Seen on the Classicists list:

University of Bristol
Thursday 28th – Friday 29th June 2012
Thucydides our Contemporary?

A major international conference on the reception and influence of Thucydides in the modern world

Including a public lecture on Friday 29th by: Hunter R. Rawlings III, President of the Association of American Universities: "A Possession for All Time: why Thucydides matters so much"

The Athenian historian Thucydides (c.460-c.395 BCE) claimed that his account of the Peloponnesian War would be ‘a possession for ever’, valued by posterity more than by his contemporaries. The history of his text’s reception since the Renaissance has proved him entirely correct; not only has his work continued to be read, by historians, political thinkers, philosophers, international relations theorists and many others, but Thucydides himself has been seen as ever more prescient and modern. This international conference, part of the work of the AHRC-funded research project on ‘Thucydides: reception, reinterpretation and influence’, will explore the way his work has shaped ideas about how to understand the world, and his continuing role as an authority on history, politics and war.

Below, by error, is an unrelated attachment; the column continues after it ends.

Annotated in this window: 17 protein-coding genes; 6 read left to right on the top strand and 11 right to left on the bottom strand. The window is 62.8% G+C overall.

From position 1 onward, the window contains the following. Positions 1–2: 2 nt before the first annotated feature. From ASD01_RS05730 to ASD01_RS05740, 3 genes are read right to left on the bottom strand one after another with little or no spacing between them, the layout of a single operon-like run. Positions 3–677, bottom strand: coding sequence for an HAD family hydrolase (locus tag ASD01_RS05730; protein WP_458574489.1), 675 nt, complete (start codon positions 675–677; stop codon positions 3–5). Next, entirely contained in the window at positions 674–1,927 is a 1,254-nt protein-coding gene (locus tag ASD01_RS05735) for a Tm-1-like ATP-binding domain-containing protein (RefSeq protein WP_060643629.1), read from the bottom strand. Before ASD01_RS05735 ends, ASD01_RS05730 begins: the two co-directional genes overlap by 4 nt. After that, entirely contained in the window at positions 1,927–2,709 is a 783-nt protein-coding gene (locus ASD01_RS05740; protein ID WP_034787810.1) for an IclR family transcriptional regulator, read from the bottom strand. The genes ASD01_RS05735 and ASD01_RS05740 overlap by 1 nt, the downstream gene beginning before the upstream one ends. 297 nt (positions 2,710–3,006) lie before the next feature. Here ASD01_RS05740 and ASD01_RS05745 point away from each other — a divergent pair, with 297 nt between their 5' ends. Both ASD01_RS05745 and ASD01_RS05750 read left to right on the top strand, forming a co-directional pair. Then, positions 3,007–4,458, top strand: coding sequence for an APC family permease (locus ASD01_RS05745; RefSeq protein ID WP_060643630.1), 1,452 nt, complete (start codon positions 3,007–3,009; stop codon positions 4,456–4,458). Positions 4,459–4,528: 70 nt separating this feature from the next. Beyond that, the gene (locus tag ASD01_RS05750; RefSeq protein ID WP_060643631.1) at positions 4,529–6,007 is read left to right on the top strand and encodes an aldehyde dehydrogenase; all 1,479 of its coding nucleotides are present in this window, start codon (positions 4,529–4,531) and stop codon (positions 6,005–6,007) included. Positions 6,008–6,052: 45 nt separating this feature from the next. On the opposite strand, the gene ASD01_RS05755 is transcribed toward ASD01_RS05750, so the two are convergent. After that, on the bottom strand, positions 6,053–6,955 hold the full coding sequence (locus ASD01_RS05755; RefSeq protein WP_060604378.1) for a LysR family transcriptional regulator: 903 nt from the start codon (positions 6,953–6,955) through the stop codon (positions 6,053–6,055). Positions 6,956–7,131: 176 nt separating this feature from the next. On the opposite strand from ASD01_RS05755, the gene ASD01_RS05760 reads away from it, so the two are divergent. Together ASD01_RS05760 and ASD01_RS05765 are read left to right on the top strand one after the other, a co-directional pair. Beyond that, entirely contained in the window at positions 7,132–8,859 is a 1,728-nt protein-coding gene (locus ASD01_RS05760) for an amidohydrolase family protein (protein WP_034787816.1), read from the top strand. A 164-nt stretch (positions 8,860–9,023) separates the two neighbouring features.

Keynote Speakers: Clifford Orwin (Toronto); Arlene Saxonhouse (Michigan)

Key Themes: Translation and Education; History and Historiography; International Relations; Politics and Political Theory

Speakers: Greg Crane, Jon Hesk, Edward Keene, Christine Lee, Aleka Lianeri, Gerry Mara, Jeremy Mynott, Claudia Rammelt, Liz Sawyer, Oliver Schelske, James Sullivan, Thom Workman.

Numbers on the conference are strictly limited: please contact Neville Morley (n.d.g.morley AT bris.ac.uk) as soon as possible to reserve a place.

There will be a conference fee of £25 (£10 for graduate students) to cover lunch and refreshments.

The public lecture is free to attend, but we do ask that you let us know if you are intending to come.

Further information will be available at: http://www.bris.ac.uk/classics/thucydides/events/

Supported by the Arts & Humanities Research Council and the Bristol Institute for Greece, Rome and the Classical Tradition

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